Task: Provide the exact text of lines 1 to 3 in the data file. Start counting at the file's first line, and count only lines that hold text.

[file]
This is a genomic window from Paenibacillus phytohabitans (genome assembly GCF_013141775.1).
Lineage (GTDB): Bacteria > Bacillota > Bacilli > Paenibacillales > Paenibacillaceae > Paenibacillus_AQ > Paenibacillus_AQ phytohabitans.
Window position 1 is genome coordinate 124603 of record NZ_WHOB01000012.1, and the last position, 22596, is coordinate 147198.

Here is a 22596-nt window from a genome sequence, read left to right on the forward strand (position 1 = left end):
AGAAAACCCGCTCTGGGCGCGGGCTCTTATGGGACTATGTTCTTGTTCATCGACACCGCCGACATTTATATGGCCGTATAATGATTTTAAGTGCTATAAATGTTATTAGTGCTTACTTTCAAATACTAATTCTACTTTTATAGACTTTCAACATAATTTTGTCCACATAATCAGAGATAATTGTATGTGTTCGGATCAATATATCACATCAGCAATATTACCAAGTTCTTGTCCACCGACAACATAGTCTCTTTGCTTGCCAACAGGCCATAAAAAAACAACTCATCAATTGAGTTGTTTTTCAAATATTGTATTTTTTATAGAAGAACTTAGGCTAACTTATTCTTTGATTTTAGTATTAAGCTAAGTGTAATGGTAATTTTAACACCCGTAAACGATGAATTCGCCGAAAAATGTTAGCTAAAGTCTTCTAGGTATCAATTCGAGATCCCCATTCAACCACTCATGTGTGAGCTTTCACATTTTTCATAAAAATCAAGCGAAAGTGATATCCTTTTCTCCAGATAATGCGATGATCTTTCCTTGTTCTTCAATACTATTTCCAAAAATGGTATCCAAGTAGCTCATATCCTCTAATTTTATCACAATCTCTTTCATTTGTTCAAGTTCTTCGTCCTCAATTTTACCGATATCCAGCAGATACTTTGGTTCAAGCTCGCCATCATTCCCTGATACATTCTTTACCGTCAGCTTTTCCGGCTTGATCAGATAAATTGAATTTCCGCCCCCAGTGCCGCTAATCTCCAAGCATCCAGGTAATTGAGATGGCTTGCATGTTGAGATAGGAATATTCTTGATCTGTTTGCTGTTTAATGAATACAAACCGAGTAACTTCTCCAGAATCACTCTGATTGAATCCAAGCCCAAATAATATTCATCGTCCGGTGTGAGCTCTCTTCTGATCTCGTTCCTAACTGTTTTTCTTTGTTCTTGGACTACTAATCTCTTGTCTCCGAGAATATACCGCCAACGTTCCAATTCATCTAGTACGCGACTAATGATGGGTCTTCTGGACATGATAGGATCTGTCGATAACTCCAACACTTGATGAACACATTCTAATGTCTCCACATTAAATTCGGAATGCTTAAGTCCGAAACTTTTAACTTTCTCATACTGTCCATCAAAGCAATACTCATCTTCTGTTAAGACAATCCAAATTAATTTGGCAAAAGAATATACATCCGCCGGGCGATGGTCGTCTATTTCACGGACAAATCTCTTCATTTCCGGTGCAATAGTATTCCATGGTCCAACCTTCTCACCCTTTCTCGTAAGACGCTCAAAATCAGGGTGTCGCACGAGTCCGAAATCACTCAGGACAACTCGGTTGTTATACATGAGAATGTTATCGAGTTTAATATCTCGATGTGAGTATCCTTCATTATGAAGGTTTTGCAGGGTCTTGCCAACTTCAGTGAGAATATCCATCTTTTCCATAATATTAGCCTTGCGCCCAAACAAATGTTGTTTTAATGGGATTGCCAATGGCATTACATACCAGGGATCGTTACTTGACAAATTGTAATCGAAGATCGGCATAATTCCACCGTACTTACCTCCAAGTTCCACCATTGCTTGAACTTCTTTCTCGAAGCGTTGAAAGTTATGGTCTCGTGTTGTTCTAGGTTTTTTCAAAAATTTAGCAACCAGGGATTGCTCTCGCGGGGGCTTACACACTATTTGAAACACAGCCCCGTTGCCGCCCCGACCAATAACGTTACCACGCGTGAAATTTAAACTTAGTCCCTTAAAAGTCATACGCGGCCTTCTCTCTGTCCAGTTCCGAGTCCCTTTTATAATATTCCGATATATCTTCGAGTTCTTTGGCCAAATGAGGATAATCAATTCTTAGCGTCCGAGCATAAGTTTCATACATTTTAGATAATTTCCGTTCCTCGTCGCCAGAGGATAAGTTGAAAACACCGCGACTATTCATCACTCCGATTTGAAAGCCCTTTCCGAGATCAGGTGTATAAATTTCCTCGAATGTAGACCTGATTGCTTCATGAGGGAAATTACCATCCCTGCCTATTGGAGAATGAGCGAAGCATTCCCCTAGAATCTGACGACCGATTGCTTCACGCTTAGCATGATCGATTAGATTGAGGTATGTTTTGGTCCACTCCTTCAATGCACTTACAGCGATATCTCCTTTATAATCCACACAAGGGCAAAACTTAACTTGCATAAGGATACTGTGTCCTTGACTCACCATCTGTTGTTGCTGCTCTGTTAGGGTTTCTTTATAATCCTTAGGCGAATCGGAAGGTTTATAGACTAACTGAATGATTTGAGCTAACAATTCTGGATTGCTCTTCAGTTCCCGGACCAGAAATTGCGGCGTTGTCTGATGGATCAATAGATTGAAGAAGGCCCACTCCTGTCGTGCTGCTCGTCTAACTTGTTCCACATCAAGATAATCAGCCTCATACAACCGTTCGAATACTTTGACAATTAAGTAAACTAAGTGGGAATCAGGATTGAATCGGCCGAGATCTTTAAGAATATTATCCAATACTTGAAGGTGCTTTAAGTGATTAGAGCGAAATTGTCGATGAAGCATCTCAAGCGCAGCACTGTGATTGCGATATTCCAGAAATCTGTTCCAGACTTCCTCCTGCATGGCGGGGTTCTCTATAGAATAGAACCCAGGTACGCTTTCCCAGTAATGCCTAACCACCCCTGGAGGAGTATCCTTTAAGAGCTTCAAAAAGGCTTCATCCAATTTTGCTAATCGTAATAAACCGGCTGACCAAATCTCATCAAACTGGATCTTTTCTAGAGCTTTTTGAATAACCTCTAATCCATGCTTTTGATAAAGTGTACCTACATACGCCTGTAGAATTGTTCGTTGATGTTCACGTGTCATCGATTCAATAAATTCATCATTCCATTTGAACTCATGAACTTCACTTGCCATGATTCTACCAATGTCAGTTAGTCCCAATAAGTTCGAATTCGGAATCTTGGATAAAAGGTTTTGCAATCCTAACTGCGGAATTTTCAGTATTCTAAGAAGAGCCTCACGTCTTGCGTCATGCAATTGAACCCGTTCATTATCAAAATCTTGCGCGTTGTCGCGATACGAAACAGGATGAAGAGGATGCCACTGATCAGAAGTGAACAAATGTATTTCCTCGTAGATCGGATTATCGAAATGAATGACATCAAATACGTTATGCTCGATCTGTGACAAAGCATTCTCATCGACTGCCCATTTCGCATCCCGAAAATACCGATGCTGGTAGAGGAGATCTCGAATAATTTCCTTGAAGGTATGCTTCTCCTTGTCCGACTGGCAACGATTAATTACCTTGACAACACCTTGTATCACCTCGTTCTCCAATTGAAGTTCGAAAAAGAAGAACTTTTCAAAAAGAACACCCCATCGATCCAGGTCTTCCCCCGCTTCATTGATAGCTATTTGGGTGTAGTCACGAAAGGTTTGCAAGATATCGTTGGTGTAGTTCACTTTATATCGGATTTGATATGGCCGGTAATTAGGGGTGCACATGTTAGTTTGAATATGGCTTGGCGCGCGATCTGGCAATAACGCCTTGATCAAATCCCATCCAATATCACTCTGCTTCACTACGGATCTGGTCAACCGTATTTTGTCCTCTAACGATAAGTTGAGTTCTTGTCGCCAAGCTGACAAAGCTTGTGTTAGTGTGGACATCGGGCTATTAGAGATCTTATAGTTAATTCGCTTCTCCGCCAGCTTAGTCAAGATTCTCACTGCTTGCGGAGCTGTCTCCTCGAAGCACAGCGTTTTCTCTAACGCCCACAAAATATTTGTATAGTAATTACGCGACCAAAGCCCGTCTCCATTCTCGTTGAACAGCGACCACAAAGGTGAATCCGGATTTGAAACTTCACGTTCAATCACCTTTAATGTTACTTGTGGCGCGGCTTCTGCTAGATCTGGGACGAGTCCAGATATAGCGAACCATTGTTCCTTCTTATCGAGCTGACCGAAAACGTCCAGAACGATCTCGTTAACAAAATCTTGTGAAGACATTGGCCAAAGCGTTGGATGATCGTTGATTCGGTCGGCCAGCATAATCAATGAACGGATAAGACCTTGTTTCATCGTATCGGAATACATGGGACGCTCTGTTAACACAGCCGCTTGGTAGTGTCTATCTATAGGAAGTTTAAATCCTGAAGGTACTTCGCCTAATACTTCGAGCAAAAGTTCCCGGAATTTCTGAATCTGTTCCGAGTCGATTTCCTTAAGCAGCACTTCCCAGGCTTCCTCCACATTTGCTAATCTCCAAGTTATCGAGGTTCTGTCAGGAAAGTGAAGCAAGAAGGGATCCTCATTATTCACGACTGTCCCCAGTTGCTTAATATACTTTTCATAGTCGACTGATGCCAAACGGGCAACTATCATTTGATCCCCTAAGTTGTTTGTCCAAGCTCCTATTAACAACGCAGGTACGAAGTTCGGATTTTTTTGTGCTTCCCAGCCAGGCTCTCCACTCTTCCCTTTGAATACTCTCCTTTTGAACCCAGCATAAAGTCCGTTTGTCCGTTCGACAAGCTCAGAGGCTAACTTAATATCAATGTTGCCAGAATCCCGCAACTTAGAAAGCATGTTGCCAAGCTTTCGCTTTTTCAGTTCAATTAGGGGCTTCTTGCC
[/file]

This is a genomic window from Paenibacillus phytohabitans (genome assembly GCF_013141775.1).
Lineage (GTDB): Bacteria > Bacillota > Bacilli > Paenibacillales > Paenibacillaceae > Paenibacillus_AQ > Paenibacillus_AQ phytohabitans.
Window position 1 is genome coordinate 124603 of record NZ_WHOB01000012.1, and the last position, 22596, is coordinate 147198.